On the heels of the recently-settled Facebook case brought by the NLRB, another social media controversy has surfaced that already has the American Civil Liberties Union rallying the troops. It all comes down to one seemingly simple question: can/should employers "research" individuals online before making hiring or other employment decisions? This isn't the first time that the issue has come up, but it may get a lot of play in the press and elsewhere this time around.
The latest flap, according to the ACLU's blog, arose when a Maryland corrections officer was required to give his Facebook username and password during a recertification interview. When he complied, the interviewer immediately logged onto the account and began reading the officer's postings, along with those of his family and friends.
This practice of checking out an applicant's Facebook account during the interview appears to be gaining in popularity in some circles, particularly in the financial sector. Back in 2009, the town of Bozeman, Montana, made applicants divulge their usernames and passwords for "any Internet-based chat rooms, social clubs or forums, to include, but not limited to: Facebook, Google, Yahoo, YouTube.com, MySpace, etc." When the practice became widely known over the Internet, the resulting negative publicity quickly caused the town to abandon it.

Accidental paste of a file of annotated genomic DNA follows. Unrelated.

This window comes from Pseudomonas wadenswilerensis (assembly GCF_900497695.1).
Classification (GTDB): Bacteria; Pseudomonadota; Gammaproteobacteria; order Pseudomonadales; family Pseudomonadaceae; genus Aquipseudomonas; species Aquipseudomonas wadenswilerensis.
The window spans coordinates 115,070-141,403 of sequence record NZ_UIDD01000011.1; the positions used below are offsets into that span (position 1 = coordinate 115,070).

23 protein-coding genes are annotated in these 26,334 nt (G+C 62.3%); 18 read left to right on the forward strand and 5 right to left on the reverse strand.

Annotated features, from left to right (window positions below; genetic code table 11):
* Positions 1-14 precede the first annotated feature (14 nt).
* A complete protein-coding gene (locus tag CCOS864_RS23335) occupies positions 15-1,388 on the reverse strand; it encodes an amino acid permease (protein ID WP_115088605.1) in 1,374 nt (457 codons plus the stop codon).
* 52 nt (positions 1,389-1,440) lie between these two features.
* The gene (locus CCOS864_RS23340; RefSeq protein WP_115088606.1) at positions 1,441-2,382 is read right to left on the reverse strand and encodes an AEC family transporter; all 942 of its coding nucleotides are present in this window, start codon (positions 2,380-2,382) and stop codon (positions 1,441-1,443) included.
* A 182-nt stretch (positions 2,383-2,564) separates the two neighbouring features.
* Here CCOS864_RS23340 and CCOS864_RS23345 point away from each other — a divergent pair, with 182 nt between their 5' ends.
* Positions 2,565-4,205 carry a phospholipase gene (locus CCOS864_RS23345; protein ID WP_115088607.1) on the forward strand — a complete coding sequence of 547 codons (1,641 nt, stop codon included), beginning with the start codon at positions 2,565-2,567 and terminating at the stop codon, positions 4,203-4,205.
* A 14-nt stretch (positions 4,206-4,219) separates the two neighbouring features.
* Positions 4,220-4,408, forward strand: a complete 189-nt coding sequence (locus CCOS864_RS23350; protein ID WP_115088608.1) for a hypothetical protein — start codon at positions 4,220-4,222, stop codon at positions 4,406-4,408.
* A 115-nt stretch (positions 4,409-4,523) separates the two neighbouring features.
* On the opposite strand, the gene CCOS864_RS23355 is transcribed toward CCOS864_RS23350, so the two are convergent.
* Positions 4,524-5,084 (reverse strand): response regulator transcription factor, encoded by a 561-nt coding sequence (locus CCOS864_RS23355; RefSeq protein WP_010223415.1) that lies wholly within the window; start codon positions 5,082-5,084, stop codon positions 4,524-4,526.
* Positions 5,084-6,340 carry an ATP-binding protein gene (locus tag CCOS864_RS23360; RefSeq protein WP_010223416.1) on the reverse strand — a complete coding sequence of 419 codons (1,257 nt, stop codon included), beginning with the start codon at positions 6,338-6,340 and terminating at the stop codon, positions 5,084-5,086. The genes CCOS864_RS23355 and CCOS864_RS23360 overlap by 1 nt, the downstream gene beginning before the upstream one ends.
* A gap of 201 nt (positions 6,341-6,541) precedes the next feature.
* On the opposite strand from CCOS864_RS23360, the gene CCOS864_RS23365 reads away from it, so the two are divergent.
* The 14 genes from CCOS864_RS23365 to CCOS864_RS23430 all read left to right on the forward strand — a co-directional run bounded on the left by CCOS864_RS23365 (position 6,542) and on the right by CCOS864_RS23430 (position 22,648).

Without some showing that there really is a legitimate reason why the social media information needs to be known by the employer and that adequate safeguards are in place to protect the individual's privacy -- including both the username/password and any information subsequently uncovered -- it may well turn out that the Maryland policy meets the same fate as Bozeman's. In the meantime, however, voices on both sides of the debate are sure to make themselves heard.